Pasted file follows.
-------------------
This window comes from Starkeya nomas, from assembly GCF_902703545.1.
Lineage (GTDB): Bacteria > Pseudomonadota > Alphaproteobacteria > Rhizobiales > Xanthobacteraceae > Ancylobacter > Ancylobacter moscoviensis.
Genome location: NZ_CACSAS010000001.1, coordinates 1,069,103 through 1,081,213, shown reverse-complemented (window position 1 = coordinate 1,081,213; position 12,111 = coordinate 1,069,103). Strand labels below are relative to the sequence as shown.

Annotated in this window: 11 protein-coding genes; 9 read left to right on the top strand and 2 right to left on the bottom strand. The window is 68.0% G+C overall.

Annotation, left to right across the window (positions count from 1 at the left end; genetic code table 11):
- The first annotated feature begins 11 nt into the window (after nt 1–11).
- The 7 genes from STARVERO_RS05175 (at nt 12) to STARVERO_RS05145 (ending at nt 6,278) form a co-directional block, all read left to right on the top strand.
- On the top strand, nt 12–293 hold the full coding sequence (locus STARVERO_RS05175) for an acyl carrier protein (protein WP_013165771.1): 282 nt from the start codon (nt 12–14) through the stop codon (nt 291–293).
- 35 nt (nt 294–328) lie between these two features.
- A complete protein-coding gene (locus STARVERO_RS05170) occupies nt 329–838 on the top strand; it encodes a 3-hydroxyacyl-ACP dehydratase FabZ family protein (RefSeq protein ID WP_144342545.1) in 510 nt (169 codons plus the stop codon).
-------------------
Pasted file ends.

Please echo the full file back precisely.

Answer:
This window comes from Starkeya nomas, from assembly GCF_902703545.1.
Lineage (GTDB): Bacteria > Pseudomonadota > Alphaproteobacteria > Rhizobiales > Xanthobacteraceae > Ancylobacter > Ancylobacter moscoviensis.
Genome location: NZ_CACSAS010000001.1, coordinates 1,069,103 through 1,081,213, shown reverse-complemented (window position 1 = coordinate 1,081,213; position 12,111 = coordinate 1,069,103). Strand labels below are relative to the sequence as shown.

Annotated in this window: 11 protein-coding genes; 9 read left to right on the top strand and 2 right to left on the bottom strand. The window is 68.0% G+C overall.

Annotation, left to right across the window (positions count from 1 at the left end; genetic code table 11):
- The first annotated feature begins 11 nt into the window (after nt 1–11).
- The 7 genes from STARVERO_RS05175 (at nt 12) to STARVERO_RS05145 (ending at nt 6,278) form a co-directional block, all read left to right on the top strand.
- On the top strand, nt 12–293 hold the full coding sequence (locus STARVERO_RS05175) for an acyl carrier protein (protein WP_013165771.1): 282 nt from the start codon (nt 12–14) through the stop codon (nt 291–293).
- 35 nt (nt 294–328) lie between these two features.
- A complete protein-coding gene (locus STARVERO_RS05170) occupies nt 329–838 on the top strand; it encodes a 3-hydroxyacyl-ACP dehydratase FabZ family protein (RefSeq protein ID WP_144342545.1) in 510 nt (169 codons plus the stop codon).